Hormones and Breast Cancer ~ Health Guide

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Hormones and Breast Cancer

Written by Mystic on Monday, August 04, 2008

Hormones and breast cancer

The relationship between the use of HRT and breast cancer is unclear and women with breast cancer or women at increased risk of breast cancer, should make decisions based on careful discussion of the potential risk factors involved.

The possible increased risk of breast cancer from HRT with combined oestrogen and progestin has to be balanced against any short-term or long-term benefits for individual women. These possible benefits include relieving the symptoms of menopause and reducing the risks of bowel cancer and osteoporosis. Large studies conducted in the US to confirm these risks and benefits have recently been reported

Advice for women with breast cancer

There have been a number of studies looking at HRT and its possible benefits or risks for women with breast cancer. There is insufficient evidence to state that HRT is dangerous to women with breast cancer, but there may be some increase risk of breast cancer recurring or a new breast cancer developing with long term use. This risk may be outweighed by the immediate and potential long term benefits of HRT, in some cases.

Making your decision

The following advice is provided to assist women with breast cancer or women at increased risk of breast cancer to make an informed decision about HRT, in discussion with their own doctor.

Preventative use of HRT for women without menopausal symptoms

HRT is generally not recommended for women who do not have any menopausal symptoms. However, post menopausal women who have had breast cancer diagnosed may be treated with the drug Tamoxifen for up to 5 years. Tamoxifen is a hormone drug and has been widely and successfully used. As well as reducing the chance of breast cancer recurrence, this drug may also provide some protection against osteoporosis and the possibility of heart disease.

The use of HRT for women with menopausal symptoms

Women, including those with breast cancer, may suffer from menopausal symptoms such as hot flushes that will interfere significantly with their day-to-day living. When making a decision about using HRT, the severity of a woman's symptoms and their impact on the woman's daily life must be balanced against the possible protective or damaging effects of HRT.

If you are experiencing menopausal symptoms you need to discuss the advantages and disadvantages of HRT with your own doctor and often a specialist. You may also like to discuss other treatments for individual symptoms like hot flushes.

Your decision about treatment may depend not only upon your symptoms but also on your own particular life circumstance, your beliefs about your health, your medical history and your family. To relieve menopausal symptoms HRT may need to be given for 1-10 years. However to reduce the risk of osteoporosis or bowel cancer HRT needs to be taken for longer. You should discuss this with your doctor. Some women choose to stop their HRT or reduce their doses after 1-5 years and see what happens. Your doctor may also advise you to try and 'wean' yourself off HRT after a few years.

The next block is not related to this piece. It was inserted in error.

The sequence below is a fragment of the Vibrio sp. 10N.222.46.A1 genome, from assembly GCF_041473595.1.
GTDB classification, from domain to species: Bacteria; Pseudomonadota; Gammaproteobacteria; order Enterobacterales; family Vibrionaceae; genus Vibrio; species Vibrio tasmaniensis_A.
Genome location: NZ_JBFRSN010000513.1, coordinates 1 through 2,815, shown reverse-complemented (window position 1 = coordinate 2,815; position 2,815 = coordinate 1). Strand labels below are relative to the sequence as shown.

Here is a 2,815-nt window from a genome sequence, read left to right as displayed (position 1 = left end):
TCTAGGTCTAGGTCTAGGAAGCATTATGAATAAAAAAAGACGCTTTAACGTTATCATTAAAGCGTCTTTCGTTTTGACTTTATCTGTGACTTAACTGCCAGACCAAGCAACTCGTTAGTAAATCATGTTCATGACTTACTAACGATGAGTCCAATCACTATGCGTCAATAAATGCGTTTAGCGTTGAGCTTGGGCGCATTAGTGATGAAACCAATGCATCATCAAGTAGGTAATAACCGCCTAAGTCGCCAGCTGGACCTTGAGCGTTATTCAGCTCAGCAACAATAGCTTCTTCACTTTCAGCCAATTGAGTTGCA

As yet there are no results from well designed trials where women after breast cancer have volunteered to be randomly allocated to HRT or a dummy tablet (a placebo) and followed up for many years. However, there are now six studies of women who themselves choose to take HRT, and breast cancer recurrent rates in these women are less than in women who chose not to take HRT. This is reassuring but the studies are open to possible bias. Here are some helpful hints if you are having menopausal symptoms and are thinking about HRT:

  • Talk with your GP, breast specialist, oncologist or gynaecologist about your symptoms and the benefits and risks of HRT.

  • Seek further information and other opinions if you wish. Ask your doctor to refer you to other specialists.

  • Read books on menopause and HRT, many of which are available from your local library. These are written for all women and contain some useful general information. You may also find that a local community health service or women's health service may have a library or information service that you can use.

Take time with your decision. Only you can know how much your menopausal symptoms are affecting your daily life. In the end only you can make the decision about HRT.

If you decide to use HRT check with your doctor about whether you need to have more regular check-ups.

Key points

  • There is insufficient scientific evidence that HRT is either safe or dangerous for women with breast cancer.

  • There is a possibility that HRT may increase the risk of breast cancer recurring or a new breast cancer developing.

  • The immediate and long-term benefits of HRT may outweigh the risks.

  • Decisions about HRT need to be made on an individual basis.

  • HRT is generally not recommended as a prevention measure for women who have no menopausal symptoms.

Making decisions about HRT can be difficult for many women; it may be even more difficult if you have had breast cancer or if you are at increased risk of breast cancer because your mother and/or sister developed breast cancer before menopause.

Unfortunately there are no clear cut recommendations about the use of HRT for women with breast cancer or at increased risk of breast cancer. This information sheet has been written to help you with any decisions you might want to make about HRT.

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